In the last few years, we’ve seen premium smartphone prices get a little out of control. When Apple unveiled the iPhone X and the public found out it would cost a cool $1,000, people were a little shocked. Likewise, when the Samsung Galaxy S9 was announced to be at that same price point, people were concerned about the trajectory of smartphone prices.
The latest move in this direction has been the absurd asking price for the upcoming Samsung Galaxy Fold. The super-premium smartphone will retail for nearly $2,000, making it twice as expensive as the line that many feel is too high for smartphones. In addition to this, smartphone sales are lagging across the board. What does this mean for the industry?
Apple has been posting consistently slumping sales for the iPhone line. This isn’t due to the quality of the phones: ostensibly, the iPhone XS is the best iPhone ever. The XR, it’s less-expensive cousin, has sold far better, though, despite having notably weaker hardware under the hood. This is because it costs a solid $250 less. It seems consumers don’t mind shelling out $750 on the high end, but $1,000 is simply unreasonable for the average consumer.
Samsung has experienced similar sales trends. Their tremendously expensive Galaxy S9 and Galaxy S10 handsets have sold poorly when compared to their predecessors, though Samsung’s A-series of more budget-friendly phones has sold incredibly well. If this has taught phone manufacturers anything, it’s that less-expensive phones are the preferred type in the modern landscape. But why is that?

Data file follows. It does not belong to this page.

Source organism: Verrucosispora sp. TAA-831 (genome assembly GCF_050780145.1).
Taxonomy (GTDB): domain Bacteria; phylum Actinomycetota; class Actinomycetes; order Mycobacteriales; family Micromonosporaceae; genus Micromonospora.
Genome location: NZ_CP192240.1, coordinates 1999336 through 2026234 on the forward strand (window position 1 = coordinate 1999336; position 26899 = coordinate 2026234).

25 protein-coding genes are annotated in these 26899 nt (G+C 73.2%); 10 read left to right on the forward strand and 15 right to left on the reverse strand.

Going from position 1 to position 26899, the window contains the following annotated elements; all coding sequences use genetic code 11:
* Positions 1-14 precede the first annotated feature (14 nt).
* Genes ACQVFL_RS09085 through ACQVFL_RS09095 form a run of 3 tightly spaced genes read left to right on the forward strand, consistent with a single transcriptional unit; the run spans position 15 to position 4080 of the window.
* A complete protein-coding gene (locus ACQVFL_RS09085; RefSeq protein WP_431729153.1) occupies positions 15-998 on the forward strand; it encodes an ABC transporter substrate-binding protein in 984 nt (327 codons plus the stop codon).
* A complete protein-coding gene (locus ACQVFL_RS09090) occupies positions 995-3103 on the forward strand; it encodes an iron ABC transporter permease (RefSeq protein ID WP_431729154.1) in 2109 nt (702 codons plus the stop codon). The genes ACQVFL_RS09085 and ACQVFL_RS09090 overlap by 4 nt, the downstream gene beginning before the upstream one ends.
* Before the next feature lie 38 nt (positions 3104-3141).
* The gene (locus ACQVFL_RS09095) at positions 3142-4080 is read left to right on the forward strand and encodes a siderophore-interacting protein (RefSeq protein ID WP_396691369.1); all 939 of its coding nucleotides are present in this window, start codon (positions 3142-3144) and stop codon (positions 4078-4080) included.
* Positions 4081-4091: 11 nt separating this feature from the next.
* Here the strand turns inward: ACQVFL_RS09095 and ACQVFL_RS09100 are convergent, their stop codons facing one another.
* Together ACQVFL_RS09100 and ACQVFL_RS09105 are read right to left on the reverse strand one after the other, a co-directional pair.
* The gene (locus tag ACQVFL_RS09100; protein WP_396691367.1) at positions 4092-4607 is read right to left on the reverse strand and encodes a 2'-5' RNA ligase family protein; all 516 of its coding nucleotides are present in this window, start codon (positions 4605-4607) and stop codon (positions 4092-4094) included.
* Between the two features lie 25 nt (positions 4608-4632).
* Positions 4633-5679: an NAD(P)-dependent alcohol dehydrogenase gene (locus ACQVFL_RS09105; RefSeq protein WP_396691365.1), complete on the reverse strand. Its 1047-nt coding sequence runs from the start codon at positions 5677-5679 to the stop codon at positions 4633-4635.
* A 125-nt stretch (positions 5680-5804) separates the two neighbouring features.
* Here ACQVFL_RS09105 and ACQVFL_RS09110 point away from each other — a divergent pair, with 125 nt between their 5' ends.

Stronger Phones, Longer Lifespans
There was a point in time when people would trade their phones out for the newest model once every two years or so. This cycle was so consistent that manufacturers literally had strong years and weak years to incentivize it. Today, though, the average consumer is waiting three years or more before they trade their phone up for a new one. Phones aren’t just more expensive, they’re better across the board than in the past.
In general, smartphones are better now than ever before. Crisp screens, unbelievable cameras, fast processors. Even phones in the $500 to $750 range are unbelievably powerful. For the average consumer, a strong phone with a good camera that gets tons of software updates is just as good as the hottest new thing. Besides, why shell out $1,000 for a new phone when your current phone works fantastically well?
Software, not Hardware
Hardware revisions in recent years have slowed in intensity greatly. At one point in time, each new generation of phones brought huge increases in power and speed. Now, each new model year is iterative instead of revolutionary. There’s not a lot distinguishing the iPhone X from the XS, or the Galaxy S9 from the S10.
Instead, software updates are the meat of the current smartphone cycle. Android is polishing their next OS update, Android Q, while Apple is hard at work on iOS 13. These two are likely to be bigger news than whatever new handsets the two companies drop this September. After all, iPhones all the way from the SE can use the new iOS, making them feel like they have a new lease on life.
What Will Change
It wouldn’t surprise us if the big phone manufacturers slowed down significantly on hardware production. Rather than trying to dress up minor revisions as brand-new handsets, it’s more likely we’ll see them issue a main flagship phone, its budget sibling and an XL version, and hold on to those for around three years. Then, when a major shift does come along, they can push out their newest handset, organically picking up new users along the way with software updates.
Or maybe they’ll keep throwing $2,000 folding phones at us. Who knows?